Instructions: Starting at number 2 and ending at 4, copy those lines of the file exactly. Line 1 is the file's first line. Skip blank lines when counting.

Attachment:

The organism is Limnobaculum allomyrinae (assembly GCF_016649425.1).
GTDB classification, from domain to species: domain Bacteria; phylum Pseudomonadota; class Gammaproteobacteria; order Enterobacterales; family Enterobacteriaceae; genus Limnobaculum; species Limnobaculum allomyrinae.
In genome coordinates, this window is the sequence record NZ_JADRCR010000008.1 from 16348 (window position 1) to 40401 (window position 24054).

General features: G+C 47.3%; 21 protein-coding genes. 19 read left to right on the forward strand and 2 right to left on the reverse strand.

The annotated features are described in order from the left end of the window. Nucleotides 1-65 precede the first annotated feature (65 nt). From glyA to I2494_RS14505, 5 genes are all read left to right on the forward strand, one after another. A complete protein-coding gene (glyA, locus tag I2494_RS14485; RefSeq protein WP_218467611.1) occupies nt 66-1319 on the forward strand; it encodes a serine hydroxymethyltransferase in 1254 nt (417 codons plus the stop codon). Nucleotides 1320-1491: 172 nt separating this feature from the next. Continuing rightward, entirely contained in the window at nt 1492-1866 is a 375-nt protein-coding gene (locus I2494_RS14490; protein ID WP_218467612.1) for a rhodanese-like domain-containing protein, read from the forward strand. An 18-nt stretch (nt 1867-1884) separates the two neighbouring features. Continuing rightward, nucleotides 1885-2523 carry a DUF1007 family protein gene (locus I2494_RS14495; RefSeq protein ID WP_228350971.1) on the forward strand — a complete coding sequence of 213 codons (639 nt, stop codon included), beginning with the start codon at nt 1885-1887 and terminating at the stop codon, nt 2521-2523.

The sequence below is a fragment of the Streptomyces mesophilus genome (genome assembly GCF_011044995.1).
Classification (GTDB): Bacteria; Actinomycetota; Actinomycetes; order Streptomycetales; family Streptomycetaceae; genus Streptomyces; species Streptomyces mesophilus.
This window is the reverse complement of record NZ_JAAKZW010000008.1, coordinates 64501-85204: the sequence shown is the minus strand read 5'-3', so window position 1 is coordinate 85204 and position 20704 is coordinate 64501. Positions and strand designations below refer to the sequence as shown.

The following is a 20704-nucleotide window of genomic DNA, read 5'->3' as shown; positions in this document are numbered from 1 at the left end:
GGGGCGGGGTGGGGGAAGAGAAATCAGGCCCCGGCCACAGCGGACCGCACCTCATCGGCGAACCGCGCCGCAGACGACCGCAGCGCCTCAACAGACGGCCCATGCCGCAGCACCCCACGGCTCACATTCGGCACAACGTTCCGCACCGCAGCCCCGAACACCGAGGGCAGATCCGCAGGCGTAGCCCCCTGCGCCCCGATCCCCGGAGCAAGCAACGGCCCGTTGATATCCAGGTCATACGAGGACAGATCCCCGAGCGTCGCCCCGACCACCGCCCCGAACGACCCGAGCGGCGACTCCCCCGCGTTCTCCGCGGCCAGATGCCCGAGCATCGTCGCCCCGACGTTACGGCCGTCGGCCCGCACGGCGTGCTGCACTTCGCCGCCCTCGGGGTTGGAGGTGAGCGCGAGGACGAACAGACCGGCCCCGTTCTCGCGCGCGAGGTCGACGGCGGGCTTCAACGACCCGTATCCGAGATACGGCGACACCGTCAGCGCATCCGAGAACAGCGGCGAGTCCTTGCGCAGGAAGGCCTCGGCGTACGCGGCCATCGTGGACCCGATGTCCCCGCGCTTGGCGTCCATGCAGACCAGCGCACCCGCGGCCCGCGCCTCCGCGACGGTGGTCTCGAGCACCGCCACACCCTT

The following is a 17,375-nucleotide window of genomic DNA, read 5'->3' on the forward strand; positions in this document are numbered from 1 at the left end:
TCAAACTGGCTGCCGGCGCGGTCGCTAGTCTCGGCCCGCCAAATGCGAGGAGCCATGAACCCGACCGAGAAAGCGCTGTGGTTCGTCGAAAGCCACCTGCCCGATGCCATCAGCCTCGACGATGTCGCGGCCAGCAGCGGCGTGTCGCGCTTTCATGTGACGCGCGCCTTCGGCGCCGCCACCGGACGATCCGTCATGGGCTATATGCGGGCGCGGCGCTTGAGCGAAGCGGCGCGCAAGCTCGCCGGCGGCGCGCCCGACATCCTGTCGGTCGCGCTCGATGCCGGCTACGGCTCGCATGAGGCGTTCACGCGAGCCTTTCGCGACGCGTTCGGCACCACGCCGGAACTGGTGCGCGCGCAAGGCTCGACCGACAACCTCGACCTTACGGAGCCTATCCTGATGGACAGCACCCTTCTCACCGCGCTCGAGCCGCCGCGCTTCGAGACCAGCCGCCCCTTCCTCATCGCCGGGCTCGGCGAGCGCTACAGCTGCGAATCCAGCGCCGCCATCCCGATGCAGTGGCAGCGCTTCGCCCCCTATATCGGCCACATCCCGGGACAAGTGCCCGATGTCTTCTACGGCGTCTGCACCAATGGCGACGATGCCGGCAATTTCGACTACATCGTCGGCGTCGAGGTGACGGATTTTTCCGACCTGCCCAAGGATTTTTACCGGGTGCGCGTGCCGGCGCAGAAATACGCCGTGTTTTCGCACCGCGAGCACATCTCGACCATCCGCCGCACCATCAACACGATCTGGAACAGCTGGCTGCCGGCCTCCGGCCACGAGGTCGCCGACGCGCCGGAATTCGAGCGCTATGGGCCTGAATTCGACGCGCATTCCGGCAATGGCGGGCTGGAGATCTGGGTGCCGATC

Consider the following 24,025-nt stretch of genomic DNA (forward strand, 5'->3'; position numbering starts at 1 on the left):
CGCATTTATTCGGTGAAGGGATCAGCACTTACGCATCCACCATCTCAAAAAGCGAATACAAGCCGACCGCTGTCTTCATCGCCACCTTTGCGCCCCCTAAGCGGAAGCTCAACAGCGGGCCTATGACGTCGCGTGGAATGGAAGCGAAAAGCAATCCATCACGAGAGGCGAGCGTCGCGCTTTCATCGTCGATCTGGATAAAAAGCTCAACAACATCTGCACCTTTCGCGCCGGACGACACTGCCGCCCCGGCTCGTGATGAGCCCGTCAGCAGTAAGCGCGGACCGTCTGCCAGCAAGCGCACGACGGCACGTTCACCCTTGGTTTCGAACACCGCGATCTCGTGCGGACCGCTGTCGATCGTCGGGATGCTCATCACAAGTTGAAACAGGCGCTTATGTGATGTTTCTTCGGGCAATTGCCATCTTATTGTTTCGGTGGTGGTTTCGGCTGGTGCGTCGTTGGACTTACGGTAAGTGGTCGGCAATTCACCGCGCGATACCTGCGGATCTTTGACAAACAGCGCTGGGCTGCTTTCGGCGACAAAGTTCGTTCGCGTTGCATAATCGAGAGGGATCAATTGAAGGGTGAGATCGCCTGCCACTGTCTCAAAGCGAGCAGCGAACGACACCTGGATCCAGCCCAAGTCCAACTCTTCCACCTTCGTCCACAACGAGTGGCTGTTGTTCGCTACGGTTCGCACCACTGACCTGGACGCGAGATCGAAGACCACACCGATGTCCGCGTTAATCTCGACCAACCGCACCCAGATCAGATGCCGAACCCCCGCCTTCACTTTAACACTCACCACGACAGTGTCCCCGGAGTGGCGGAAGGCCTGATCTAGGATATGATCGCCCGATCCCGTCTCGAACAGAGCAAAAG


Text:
GTDB classification, from domain to species: domain Bacteria; phylum Pseudomonadota; class Gammaproteobacteria; order Enterobacterales; family Enterobacteriaceae; genus Limnobaculum; species Limnobaculum allomyrinae.
In genome coordinates, this window is the sequence record NZ_JADRCR010000008.1 from 16348 (window position 1) to 40401 (window position 24054).

General features: G+C 47.3%; 21 protein-coding genes. 19 read left to right on the forward strand and 2 right to left on the reverse strand.